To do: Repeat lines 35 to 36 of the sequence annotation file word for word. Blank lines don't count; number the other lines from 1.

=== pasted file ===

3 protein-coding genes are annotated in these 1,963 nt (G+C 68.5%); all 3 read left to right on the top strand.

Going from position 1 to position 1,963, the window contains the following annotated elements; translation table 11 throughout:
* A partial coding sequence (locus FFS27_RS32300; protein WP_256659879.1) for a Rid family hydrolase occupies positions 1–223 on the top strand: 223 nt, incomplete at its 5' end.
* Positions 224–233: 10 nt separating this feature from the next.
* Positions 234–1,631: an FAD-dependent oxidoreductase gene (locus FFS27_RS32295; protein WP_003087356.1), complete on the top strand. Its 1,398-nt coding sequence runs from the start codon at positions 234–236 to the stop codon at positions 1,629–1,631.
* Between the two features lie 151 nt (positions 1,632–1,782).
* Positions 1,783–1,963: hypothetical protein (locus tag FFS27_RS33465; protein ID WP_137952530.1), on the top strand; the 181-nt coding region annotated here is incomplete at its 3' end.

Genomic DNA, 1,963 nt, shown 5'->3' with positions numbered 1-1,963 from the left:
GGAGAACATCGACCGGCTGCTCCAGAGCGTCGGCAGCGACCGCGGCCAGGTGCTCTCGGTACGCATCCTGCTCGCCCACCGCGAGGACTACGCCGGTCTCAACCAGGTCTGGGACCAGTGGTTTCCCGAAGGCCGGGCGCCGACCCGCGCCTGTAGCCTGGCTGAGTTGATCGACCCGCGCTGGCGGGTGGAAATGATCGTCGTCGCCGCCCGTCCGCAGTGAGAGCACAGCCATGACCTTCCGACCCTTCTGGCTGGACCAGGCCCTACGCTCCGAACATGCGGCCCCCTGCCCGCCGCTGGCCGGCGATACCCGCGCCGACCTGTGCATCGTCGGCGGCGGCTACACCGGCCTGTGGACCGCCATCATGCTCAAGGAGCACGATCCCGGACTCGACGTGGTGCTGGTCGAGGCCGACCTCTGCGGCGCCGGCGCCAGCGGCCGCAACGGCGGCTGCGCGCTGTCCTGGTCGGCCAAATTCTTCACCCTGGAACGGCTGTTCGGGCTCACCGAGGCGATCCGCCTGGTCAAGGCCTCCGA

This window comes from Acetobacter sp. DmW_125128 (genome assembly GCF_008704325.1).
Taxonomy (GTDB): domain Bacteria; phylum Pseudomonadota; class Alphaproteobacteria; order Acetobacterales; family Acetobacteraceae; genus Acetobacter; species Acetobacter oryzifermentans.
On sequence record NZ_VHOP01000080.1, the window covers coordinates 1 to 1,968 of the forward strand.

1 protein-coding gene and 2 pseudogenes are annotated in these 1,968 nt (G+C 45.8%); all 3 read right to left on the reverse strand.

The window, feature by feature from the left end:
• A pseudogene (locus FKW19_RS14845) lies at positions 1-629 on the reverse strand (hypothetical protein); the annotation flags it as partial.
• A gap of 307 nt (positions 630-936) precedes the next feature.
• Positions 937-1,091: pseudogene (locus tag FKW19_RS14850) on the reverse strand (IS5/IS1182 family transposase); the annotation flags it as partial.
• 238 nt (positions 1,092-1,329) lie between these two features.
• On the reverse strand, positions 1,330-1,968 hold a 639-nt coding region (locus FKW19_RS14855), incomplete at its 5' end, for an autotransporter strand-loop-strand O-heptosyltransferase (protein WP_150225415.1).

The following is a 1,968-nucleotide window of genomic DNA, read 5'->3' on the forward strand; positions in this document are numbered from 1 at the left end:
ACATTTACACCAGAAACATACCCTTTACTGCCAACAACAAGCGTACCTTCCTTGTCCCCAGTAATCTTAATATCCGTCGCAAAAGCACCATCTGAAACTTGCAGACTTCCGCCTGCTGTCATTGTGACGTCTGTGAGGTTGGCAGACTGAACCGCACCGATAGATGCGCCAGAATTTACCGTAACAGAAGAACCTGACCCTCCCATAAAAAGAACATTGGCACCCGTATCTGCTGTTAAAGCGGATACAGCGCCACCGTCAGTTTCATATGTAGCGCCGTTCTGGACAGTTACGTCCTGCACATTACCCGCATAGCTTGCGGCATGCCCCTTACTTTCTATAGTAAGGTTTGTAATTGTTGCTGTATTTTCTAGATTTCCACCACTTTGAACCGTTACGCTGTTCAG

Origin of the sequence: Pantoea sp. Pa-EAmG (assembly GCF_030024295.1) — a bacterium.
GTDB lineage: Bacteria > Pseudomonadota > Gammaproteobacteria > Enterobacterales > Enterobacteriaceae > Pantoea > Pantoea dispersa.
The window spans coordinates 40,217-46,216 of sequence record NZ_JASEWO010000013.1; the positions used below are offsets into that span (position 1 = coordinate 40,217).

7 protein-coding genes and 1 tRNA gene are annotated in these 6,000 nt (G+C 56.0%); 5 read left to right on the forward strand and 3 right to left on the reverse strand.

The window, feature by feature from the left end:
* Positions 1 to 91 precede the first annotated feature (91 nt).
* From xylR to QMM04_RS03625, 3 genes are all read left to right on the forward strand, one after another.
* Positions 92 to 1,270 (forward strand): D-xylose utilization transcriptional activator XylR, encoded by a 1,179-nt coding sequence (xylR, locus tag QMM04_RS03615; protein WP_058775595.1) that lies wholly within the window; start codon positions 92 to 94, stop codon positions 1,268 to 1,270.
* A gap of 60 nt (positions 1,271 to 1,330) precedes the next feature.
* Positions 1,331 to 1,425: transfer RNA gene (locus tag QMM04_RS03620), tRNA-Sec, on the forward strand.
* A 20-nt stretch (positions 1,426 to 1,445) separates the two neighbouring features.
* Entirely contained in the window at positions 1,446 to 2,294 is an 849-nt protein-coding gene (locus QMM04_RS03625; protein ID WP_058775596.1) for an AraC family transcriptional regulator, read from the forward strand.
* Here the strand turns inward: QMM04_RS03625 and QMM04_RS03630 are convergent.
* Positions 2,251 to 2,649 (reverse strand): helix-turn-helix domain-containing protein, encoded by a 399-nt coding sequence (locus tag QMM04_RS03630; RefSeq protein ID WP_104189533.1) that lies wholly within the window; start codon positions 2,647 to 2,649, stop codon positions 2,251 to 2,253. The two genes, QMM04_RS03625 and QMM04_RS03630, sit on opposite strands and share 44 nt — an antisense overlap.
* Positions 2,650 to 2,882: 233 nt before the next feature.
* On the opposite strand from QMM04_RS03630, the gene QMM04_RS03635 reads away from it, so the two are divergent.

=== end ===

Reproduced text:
* Positions 2,251 to 2,649 (reverse strand): helix-turn-helix domain-containing protein, encoded by a 399-nt coding sequence (locus tag QMM04_RS03630; RefSeq protein ID WP_104189533.1) that lies wholly within the window; start codon positions 2,647 to 2,649, stop codon positions 2,251 to 2,253. The two genes, QMM04_RS03625 and QMM04_RS03630, sit on opposite strands and share 44 nt — an antisense overlap.
* Positions 2,650 to 2,882: 233 nt before the next feature.